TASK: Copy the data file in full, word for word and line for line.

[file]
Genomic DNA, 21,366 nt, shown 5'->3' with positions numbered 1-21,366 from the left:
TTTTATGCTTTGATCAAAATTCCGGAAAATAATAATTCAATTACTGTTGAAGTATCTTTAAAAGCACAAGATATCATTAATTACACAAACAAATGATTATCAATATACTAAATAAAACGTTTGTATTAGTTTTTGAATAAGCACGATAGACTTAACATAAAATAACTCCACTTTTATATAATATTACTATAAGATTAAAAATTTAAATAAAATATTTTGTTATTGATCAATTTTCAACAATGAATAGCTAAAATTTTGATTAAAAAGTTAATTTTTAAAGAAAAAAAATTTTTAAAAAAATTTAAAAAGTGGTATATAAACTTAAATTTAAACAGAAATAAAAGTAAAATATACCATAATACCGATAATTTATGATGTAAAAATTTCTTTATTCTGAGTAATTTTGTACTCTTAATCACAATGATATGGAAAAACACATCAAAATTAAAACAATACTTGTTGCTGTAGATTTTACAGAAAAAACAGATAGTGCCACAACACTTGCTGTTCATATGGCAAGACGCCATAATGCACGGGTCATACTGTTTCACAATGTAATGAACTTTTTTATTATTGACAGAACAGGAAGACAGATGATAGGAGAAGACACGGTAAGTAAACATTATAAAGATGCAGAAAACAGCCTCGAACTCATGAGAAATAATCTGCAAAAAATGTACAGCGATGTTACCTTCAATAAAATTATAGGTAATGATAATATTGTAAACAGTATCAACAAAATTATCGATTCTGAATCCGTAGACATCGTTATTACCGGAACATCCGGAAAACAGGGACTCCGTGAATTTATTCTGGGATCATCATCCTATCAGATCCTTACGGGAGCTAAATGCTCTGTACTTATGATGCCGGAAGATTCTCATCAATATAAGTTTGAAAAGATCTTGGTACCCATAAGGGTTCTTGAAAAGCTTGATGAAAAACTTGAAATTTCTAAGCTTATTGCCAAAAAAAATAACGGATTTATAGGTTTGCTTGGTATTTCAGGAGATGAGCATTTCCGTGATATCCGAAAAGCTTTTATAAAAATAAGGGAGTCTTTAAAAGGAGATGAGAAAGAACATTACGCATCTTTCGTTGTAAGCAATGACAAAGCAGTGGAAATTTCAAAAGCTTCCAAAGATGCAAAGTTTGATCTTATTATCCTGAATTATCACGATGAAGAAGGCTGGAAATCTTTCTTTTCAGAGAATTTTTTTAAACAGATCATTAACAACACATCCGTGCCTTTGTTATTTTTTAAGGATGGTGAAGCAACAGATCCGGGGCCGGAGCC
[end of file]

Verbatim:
Genomic DNA, 21,366 nt, shown 5'->3' with positions numbered 1-21,366 from the left:
TTTTATGCTTTGATCAAAATTCCGGAAAATAATAATTCAATTACTGTTGAAGTATCTTTAAAAGCACAAGATATCATTAATTACACAAACAAATGATTATCAATATACTAAATAAAACGTTTGTATTAGTTTTTGAATAAGCACGATAGACTTAACATAAAATAACTCCACTTTTATATAATATTACTATAAGATTAAAAATTTAAATAAAATATTTTGTTATTGATCAATTTTCAACAATGAATAGCTAAAATTTTGATTAAAAAGTTAATTTTTAAAGAAAAAAAATTTTTAAAAAAATTTAAAAAGTGGTATATAAACTTAAATTTAAACAGAAATAAAAGTAAAATATACCATAATACCGATAATTTATGATGTAAAAATTTCTTTATTCTGAGTAATTTTGTACTCTTAATCACAATGATATGGAAAAACACATCAAAATTAAAACAATACTTGTTGCTGTAGATTTTACAGAAAAAACAGATAGTGCCACAACACTTGCTGTTCATATGGCAAGACGCCATAATGCACGGGTCATACTGTTTCACAATGTAATGAACTTTTTTATTATTGACAGAACAGGAAGACAGATGATAGGAGAAGACACGGTAAGTAAACATTATAAAGATGCAGAAAACAGCCTCGAACTCATGAGAAATAATCTGCAAAAAATGTACAGCGATGTTACCTTCAATAAAATTATAGGTAATGATAATATTGTAAACAGTATCAACAAAATTATCGATTCTGAATCCGTAGACATCGTTATTACCGGAACATCCGGAAAACAGGGACTCCGTGAATTTATTCTGGGATCATCATCCTATCAGATCCTTACGGGAGCTAAATGCTCTGTACTTATGATGCCGGAAGATTCTCATCAATATAAGTTTGAAAAGATCTTGGTACCCATAAGGGTTCTTGAAAAGCTTGATGAAAAACTTGAAATTTCTAAGCTTATTGCCAAAAAAAATAACGGATTTATAGGTTTGCTTGGTATTTCAGGAGATGAGCATTTCCGTGATATCCGAAAAGCTTTTATAAAAATAAGGGAGTCTTTAAAAGGAGATGAGAAAGAACATTACGCATCTTTCGTTGTAAGCAATGACAAAGCAGTGGAAATTTCAAAAGCTTCCAAAGATGCAAAGTTTGATCTTATTATCCTGAATTATCACGATGAAGAAGGCTGGAAATCTTTCTTTTCAGAGAATTTTTTTAAACAGATCATTAACAACACATCCGTGCCTTTGTTATTTTTTAAGGATGGTGAAGCAACAGATCCGGGGCCGGAGCC